One thing the team found may be contributing to more hypoglycemic events – TMC’s On Demand Room Service, which allows patients the flexibility to call in their meals whenever they’d like. It’s without a doubt improved overall patient satisfaction scores, but for those with hypoglycemia, it can add confusion about appropriately coordinating meal times. TMC Lean Team leader Cheryl Young explains, “On Demand doesn’t work for these people because their insulin is associated with their mealtime. If they eat at 9 a.m. for example, and want to eat again at 11 a.m., our On Demand service allows them to do that. But if they do, it could cause a hypoglycemic event because the meals are too close together. It’s best to have at least four hours in between meals. So we’re educating these patients that although we have this service, it’s not necessarily the best thing for them and their disease.”  Another little nugget of information that Zismann has found invaluable at home.

“As a result of this kaizen, we now have a standardized approach for the food, medication, education and visuals for these patients,” said Young.

Just one month later – dramatic results.  “With these patients, their disease process causes the hypoglycemic event to happen. But now we are seeing the repetitious events minimized during their stay here, which is a direct result of the improvements put into place from the kaizen,” said Ledin.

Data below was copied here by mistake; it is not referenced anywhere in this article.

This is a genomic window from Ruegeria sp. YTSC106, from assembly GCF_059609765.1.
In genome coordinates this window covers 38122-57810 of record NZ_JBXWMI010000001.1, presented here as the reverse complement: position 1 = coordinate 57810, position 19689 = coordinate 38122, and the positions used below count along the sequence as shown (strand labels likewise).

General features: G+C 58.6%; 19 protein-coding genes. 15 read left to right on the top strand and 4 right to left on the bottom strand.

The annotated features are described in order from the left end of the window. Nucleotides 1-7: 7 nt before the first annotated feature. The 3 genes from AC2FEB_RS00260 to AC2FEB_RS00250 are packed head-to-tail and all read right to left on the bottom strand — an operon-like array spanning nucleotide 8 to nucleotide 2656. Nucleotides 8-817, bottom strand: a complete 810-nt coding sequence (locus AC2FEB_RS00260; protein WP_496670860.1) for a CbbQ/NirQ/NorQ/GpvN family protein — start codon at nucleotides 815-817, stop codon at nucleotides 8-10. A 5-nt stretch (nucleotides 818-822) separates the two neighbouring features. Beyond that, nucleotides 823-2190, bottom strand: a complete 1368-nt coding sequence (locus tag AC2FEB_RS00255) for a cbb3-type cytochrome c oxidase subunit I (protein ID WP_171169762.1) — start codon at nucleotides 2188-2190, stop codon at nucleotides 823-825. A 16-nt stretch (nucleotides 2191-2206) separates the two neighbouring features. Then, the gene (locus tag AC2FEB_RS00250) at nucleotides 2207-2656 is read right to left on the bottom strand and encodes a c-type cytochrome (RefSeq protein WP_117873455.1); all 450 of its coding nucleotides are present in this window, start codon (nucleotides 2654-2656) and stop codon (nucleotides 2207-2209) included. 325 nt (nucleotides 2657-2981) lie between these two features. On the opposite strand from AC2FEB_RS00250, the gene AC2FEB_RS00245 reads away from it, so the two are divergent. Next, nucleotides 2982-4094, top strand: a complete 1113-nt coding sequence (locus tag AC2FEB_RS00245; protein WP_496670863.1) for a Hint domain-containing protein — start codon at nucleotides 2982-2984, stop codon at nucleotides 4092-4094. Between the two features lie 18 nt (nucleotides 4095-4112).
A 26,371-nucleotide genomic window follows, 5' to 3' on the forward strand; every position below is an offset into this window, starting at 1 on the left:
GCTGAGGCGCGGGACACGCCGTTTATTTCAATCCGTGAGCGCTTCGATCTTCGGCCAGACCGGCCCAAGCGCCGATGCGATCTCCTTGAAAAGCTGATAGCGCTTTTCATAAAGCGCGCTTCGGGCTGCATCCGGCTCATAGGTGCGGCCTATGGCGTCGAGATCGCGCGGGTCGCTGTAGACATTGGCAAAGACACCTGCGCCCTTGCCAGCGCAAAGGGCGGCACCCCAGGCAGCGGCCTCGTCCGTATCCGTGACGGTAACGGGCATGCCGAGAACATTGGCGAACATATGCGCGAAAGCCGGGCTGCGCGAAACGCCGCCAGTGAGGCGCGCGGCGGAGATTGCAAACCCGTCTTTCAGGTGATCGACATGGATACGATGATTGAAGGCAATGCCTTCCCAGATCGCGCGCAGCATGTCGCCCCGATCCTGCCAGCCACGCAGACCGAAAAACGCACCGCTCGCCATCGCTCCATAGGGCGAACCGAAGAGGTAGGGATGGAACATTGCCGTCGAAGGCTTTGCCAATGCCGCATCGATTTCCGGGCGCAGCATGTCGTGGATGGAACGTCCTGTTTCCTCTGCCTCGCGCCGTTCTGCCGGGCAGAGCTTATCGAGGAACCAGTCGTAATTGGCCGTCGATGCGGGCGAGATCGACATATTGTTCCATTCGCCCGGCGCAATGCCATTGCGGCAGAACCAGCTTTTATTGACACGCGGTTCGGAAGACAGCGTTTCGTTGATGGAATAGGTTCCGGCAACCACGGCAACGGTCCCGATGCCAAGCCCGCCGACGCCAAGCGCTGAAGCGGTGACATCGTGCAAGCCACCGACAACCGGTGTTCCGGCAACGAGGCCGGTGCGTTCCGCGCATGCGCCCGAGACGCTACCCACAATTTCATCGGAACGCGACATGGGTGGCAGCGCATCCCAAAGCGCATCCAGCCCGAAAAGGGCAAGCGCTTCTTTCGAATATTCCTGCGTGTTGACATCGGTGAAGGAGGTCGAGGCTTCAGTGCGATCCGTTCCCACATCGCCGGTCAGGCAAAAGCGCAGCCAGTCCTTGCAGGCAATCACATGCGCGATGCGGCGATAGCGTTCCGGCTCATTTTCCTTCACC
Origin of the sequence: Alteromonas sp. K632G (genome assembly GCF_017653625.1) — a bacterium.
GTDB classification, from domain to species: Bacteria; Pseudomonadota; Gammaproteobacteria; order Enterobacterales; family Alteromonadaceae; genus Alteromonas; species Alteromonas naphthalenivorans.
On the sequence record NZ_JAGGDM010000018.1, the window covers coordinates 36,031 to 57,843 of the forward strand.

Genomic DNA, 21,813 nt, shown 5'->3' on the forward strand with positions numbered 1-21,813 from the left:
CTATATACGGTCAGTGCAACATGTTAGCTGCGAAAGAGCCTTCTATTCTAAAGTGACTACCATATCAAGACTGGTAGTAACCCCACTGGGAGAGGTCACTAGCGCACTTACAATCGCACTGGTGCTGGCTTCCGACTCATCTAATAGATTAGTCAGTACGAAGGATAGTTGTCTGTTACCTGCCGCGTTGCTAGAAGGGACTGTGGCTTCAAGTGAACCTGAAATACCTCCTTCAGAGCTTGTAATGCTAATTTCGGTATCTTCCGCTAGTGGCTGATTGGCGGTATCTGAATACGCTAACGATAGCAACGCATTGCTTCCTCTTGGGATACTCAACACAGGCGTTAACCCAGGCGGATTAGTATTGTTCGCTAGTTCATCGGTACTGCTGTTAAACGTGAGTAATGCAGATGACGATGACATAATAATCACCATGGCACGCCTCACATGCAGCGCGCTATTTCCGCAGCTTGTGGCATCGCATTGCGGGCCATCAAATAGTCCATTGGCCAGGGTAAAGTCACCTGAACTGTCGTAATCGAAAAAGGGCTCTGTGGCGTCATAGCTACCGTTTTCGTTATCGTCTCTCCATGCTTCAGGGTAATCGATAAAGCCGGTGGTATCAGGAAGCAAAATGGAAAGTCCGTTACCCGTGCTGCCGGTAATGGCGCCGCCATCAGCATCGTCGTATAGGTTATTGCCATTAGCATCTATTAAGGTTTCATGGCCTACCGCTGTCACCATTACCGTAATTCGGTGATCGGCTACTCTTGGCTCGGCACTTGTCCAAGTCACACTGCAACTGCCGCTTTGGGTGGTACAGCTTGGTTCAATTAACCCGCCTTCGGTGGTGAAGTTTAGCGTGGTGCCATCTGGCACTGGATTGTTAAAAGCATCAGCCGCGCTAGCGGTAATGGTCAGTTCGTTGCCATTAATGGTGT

Zismann said she learned more about her disease during those three days than she had since her diagnosis more than a decade ago. She discovered TMC has diabetes educators who are available to help patients. “For me, the most frustrating thing has been to try and figure out what I’m supposed to be doing,” said Zismann. “TMC Diabetes Educator Nancy Klug was tremendous. She opened my eyes to the fact that I CAN eat certain foods, I just can’t eat much of them. I left her office feeling so empowered, and relieved that I really didn’t need to be so restrictive!”

Zismann admits she still has a long way to go before fully understanding her disease, but calls the opportunity to join that kaizen “one of the best things that’s ever happened to her.” “I felt like part of the group,” she said. “These people care. They come up with wonderful ideas. They work well together. It was unbelievable to watch them, and I have learned so much from the experience.”

While Zismann is applauding their efforts, the kaizen team leaders insist they’re the ones who were fortunate to have her there.  “We were able to collectively come to better decisions that have already led to better outcomes for our patients because of what Marjorie brought to this process as both a patient and a volunteer,” said Young.  “I think she absolutely gained as much as she gave.”

If you are interested in acting as a patient adviser for a particular department or issue, please contact Angie Bush at (520) 324-5512 or Angie.Bush@tmcaz.com.

To contact a TMC Diabetes Educator, please call (520) 324-3526.

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Tucson Medical Center | 5301 E. Grant Road | Tucson, Arizona 85712 | (520) 327-5461